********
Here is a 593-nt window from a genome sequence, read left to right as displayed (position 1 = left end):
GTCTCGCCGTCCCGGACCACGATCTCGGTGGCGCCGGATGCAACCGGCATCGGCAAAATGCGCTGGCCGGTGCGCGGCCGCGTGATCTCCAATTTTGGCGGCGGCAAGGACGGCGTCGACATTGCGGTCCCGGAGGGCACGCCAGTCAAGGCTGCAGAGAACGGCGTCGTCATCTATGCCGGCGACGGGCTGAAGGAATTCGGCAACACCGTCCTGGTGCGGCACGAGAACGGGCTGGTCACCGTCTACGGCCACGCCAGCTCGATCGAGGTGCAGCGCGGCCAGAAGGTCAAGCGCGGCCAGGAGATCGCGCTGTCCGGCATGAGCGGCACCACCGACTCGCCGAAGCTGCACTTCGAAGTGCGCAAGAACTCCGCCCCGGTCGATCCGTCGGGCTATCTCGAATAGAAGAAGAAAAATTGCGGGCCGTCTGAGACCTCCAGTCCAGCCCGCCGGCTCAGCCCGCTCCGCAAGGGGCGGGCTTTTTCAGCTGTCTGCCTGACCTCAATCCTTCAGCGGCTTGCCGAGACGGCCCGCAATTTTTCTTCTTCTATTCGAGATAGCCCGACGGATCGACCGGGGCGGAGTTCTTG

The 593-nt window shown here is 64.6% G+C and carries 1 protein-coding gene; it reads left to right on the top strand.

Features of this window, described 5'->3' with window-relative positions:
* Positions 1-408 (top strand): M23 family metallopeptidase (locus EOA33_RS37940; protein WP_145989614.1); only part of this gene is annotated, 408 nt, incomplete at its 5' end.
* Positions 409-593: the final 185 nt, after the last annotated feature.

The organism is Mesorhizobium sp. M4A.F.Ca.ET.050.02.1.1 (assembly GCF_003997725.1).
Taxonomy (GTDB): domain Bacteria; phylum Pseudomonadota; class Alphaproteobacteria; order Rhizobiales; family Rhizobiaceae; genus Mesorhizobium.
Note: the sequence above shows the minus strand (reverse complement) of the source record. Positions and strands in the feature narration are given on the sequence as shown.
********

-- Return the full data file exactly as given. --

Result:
Here is a 593-nt window from a genome sequence, read left to right as displayed (position 1 = left end):
GTCTCGCCGTCCCGGACCACGATCTCGGTGGCGCCGGATGCAACCGGCATCGGCAAAATGCGCTGGCCGGTGCGCGGCCGCGTGATCTCCAATTTTGGCGGCGGCAAGGACGGCGTCGACATTGCGGTCCCGGAGGGCACGCCAGTCAAGGCTGCAGAGAACGGCGTCGTCATCTATGCCGGCGACGGGCTGAAGGAATTCGGCAACACCGTCCTGGTGCGGCACGAGAACGGGCTGGTCACCGTCTACGGCCACGCCAGCTCGATCGAGGTGCAGCGCGGCCAGAAGGTCAAGCGCGGCCAGGAGATCGCGCTGTCCGGCATGAGCGGCACCACCGACTCGCCGAAGCTGCACTTCGAAGTGCGCAAGAACTCCGCCCCGGTCGATCCGTCGGGCTATCTCGAATAGAAGAAGAAAAATTGCGGGCCGTCTGAGACCTCCAGTCCAGCCCGCCGGCTCAGCCCGCTCCGCAAGGGGCGGGCTTTTTCAGCTGTCTGCCTGACCTCAATCCTTCAGCGGCTTGCCGAGACGGCCCGCAATTTTTCTTCTTCTATTCGAGATAGCCCGACGGATCGACCGGGGCGGAGTTCTTG

The 593-nt window shown here is 64.6% G+C and carries 1 protein-coding gene; it reads left to right on the top strand.

Features of this window, described 5'->3' with window-relative positions:
* Positions 1-408 (top strand): M23 family metallopeptidase (locus EOA33_RS37940; protein WP_145989614.1); only part of this gene is annotated, 408 nt, incomplete at its 5' end.
* Positions 409-593: the final 185 nt, after the last annotated feature.

The organism is Mesorhizobium sp. M4A.F.Ca.ET.050.02.1.1 (assembly GCF_003997725.1).
Taxonomy (GTDB): domain Bacteria; phylum Pseudomonadota; class Alphaproteobacteria; order Rhizobiales; family Rhizobiaceae; genus Mesorhizobium.
Note: the sequence above shows the minus strand (reverse complement) of the source record. Positions and strands in the feature narration are given on the sequence as shown.